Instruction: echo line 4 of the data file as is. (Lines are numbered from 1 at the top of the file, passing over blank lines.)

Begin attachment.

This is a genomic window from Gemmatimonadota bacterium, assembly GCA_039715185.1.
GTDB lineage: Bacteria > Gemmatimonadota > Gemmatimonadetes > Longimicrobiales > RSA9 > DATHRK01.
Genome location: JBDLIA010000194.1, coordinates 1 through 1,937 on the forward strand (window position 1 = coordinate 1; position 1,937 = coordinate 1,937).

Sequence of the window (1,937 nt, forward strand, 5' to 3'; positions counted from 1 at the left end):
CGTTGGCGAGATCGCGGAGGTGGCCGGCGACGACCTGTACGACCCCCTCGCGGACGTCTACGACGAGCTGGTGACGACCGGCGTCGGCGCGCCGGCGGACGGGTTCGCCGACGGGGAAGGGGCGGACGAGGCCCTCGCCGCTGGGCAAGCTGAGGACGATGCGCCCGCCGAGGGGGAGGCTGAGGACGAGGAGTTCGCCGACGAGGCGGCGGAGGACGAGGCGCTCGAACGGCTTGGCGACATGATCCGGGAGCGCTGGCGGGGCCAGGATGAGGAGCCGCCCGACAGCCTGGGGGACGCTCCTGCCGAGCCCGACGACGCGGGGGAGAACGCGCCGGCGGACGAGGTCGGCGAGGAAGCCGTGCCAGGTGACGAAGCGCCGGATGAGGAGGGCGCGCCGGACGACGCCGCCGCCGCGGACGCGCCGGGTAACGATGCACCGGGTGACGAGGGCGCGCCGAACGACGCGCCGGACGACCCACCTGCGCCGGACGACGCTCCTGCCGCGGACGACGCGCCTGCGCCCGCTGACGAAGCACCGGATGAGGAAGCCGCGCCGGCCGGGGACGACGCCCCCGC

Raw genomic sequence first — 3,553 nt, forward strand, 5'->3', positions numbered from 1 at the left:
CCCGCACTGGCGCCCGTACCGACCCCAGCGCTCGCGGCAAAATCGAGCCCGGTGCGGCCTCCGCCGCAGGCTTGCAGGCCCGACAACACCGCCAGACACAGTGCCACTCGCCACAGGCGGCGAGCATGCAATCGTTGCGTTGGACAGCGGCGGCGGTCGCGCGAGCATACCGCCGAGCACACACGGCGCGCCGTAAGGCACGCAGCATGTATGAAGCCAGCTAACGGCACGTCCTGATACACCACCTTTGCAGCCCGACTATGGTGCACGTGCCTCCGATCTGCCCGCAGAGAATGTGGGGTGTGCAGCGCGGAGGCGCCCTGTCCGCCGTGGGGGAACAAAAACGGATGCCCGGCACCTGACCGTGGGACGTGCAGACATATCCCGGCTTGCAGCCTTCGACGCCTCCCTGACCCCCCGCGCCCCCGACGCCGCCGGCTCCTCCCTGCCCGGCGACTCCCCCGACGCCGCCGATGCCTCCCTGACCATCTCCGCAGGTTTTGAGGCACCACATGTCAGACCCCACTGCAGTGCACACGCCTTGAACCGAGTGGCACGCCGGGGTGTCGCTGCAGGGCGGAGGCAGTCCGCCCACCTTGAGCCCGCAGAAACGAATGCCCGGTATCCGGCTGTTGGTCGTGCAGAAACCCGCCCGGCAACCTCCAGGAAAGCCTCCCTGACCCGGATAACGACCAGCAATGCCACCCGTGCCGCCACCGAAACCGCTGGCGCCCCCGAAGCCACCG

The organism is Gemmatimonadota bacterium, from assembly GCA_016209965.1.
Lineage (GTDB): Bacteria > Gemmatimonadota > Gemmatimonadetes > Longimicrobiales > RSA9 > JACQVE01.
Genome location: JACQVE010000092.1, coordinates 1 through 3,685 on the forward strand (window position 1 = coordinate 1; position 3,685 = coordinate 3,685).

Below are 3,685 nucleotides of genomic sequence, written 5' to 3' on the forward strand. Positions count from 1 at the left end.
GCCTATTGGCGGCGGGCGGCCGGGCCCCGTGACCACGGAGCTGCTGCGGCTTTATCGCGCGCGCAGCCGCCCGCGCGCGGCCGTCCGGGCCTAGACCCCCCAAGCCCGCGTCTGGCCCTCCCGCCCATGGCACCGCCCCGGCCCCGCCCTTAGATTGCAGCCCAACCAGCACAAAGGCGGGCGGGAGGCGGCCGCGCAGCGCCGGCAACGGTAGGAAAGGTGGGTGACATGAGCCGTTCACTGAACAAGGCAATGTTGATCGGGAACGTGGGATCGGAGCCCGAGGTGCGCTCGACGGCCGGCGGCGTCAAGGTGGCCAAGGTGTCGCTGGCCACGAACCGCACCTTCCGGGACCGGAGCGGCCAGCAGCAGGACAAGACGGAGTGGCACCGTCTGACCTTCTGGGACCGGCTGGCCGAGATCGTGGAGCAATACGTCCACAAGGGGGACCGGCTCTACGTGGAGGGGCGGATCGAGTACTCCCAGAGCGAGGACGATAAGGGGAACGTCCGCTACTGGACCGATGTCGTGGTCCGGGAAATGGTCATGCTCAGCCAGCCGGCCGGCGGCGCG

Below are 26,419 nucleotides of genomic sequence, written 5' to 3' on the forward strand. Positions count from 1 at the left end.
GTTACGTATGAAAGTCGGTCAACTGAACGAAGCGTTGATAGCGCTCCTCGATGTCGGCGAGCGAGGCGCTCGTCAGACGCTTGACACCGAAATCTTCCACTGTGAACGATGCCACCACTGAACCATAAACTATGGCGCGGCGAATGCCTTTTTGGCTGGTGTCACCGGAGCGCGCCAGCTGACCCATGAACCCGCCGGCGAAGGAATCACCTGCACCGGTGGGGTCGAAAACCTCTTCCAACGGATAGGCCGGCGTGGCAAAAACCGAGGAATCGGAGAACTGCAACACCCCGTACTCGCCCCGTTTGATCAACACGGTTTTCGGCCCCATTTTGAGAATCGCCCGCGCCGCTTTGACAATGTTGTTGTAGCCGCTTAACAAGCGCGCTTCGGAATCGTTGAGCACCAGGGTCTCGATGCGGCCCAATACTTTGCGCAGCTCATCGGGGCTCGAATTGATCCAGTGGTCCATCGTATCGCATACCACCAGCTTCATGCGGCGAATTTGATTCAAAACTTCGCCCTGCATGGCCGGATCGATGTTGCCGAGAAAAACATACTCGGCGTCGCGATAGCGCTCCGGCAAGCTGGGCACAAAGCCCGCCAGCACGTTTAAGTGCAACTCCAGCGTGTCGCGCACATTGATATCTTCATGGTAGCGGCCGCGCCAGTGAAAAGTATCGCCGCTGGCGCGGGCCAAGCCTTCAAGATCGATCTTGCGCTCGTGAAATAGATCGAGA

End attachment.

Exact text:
Sequence of the window (1,937 nt, forward strand, 5' to 3'; positions counted from 1 at the left end):